|Title||Perspectives for development of ice-core drilling technology: a discussion|
Annals of Glaciology
More than 170 years ago, Louis Agassiz, one of the creators of glacial theory, made his first attempt to drill into the bed of Unteraargletscher, Swiss Alps. Since that time, various systems for thermal and mechanical drilling have been designed especially for boring into ice, and some conventional drill rigs been adopted for ice coring. Although contemporary ice-drilling knowledge and techniques are now familiar, there remain many problems to be solved by advanced modern technology. Specific challenges related to improving old drilling methods and developing new emerging technologies include: (1) identification of depth limitation of ‘dry’ drilling; (2) improvement of casing; (3) searching for the new environmentally friendly low-temperature drilling fluids; (4) reliable elimination of sticking drills; (5) improvement of core quality in the brittle zone; (6) additional core sampling from borehole walls after the core has been drilled; (7) obtaining oriented core; (8) designing automation drilling systems; (9) developing rapid-access drills. Possible ways of solving these problems are presented below.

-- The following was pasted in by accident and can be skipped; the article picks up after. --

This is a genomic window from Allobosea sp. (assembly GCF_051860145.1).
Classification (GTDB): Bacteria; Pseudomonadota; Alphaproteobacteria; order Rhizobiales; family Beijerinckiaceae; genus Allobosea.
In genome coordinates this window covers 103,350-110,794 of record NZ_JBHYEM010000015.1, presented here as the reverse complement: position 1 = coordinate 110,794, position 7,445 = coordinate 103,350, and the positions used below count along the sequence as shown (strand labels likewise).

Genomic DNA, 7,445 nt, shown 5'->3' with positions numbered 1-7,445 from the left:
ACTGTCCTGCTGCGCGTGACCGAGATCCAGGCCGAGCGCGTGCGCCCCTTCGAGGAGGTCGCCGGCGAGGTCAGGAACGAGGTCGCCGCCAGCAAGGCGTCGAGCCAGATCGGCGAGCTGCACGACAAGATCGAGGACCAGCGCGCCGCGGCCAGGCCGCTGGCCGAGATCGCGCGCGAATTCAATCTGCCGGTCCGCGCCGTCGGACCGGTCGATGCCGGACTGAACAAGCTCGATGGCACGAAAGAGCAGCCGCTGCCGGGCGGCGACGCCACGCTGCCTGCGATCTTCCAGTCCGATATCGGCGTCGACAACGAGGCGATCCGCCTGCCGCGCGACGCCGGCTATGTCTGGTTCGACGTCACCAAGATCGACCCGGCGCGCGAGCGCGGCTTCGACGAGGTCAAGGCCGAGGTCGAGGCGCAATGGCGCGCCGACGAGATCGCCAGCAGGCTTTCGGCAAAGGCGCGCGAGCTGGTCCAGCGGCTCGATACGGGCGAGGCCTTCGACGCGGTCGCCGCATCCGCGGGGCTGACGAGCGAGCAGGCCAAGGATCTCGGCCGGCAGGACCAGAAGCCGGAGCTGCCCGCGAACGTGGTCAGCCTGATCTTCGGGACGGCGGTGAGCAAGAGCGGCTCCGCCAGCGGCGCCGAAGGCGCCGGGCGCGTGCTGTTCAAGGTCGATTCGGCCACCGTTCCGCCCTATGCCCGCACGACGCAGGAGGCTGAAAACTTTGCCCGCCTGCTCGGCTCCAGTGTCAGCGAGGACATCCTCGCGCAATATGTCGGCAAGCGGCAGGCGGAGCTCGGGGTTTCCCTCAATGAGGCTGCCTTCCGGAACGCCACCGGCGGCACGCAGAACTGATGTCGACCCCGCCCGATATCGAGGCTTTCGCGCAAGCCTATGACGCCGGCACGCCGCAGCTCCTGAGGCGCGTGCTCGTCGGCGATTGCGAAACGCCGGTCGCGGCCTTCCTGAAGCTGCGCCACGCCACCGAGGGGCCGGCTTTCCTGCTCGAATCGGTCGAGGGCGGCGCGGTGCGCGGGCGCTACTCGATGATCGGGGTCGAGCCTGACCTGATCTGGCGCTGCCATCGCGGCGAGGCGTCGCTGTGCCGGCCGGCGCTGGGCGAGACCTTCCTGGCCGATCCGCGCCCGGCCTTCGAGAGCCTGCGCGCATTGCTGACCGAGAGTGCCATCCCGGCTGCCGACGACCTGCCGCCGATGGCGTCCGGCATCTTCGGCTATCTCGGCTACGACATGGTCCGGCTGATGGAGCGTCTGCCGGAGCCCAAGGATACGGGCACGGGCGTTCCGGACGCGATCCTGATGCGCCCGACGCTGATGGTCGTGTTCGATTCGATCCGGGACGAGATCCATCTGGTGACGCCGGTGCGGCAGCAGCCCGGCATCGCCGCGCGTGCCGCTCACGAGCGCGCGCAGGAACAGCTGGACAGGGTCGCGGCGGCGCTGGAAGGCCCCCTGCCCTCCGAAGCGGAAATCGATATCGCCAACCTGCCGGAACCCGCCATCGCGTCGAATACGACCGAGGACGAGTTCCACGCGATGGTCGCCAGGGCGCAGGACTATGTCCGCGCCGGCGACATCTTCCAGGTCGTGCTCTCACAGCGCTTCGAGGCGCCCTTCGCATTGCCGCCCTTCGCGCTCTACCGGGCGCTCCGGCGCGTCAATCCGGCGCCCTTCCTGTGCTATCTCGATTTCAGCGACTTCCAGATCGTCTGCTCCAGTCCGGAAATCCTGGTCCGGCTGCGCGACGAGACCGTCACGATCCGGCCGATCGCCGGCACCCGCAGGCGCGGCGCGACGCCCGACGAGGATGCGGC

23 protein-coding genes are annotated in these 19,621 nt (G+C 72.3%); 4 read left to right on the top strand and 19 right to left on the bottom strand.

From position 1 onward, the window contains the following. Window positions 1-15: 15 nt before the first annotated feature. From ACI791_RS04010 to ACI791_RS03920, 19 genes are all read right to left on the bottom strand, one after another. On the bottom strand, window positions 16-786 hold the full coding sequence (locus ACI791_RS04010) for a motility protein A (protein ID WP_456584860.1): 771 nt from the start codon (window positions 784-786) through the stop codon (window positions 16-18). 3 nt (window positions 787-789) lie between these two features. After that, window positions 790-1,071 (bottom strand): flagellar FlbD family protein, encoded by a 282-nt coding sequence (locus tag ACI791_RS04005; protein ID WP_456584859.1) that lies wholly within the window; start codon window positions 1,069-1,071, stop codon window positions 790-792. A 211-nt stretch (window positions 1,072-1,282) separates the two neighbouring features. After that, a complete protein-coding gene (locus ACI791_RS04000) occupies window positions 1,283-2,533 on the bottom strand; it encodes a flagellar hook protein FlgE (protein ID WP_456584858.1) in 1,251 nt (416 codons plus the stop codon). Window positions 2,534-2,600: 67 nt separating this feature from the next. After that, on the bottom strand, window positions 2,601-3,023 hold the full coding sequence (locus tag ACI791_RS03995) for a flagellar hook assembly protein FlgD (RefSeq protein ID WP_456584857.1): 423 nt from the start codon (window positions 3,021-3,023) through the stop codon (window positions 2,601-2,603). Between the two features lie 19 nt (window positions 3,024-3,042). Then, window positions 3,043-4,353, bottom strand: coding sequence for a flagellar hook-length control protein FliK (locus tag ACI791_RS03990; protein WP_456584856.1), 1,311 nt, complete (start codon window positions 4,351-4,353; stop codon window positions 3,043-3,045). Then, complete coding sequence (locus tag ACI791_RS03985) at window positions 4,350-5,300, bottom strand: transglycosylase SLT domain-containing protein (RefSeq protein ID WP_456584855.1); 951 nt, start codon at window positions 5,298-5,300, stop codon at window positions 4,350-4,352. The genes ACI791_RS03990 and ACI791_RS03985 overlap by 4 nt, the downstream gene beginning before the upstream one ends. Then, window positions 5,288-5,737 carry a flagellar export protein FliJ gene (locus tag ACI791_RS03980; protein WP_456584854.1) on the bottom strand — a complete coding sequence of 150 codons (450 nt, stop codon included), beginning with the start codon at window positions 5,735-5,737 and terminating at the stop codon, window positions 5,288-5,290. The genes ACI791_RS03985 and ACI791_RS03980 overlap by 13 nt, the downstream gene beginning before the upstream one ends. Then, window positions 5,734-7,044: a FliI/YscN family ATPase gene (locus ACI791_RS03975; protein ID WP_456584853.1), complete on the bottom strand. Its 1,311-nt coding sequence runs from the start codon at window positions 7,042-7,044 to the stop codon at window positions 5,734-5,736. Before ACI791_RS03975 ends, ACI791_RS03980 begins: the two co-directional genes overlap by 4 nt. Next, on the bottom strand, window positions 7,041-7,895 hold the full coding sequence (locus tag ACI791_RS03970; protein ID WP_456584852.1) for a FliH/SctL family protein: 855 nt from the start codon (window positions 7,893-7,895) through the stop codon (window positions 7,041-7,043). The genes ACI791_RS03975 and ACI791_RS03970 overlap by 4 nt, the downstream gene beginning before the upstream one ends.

|Special Collections||ESTISOL 140 Drilling Fluid, International Workshop on Ice Drilling Technology Series, 7th International Workshop on Ice Drilling Technology|
|Categories||Borehole Closure, Brittle Ice, Directional/Replicate Drilling, Drilling Fluids, Fast Access, Ice Core Processing/Storage/Quality, Stuck Drills|
|Citation||Pavel Talalay ( 2014 ) Perspectives for development of ice-core drilling technology: a discussion. Annals of Glaciology , 55 , 68 , 339-350 . doi: 10.3189/2014AoG68A007|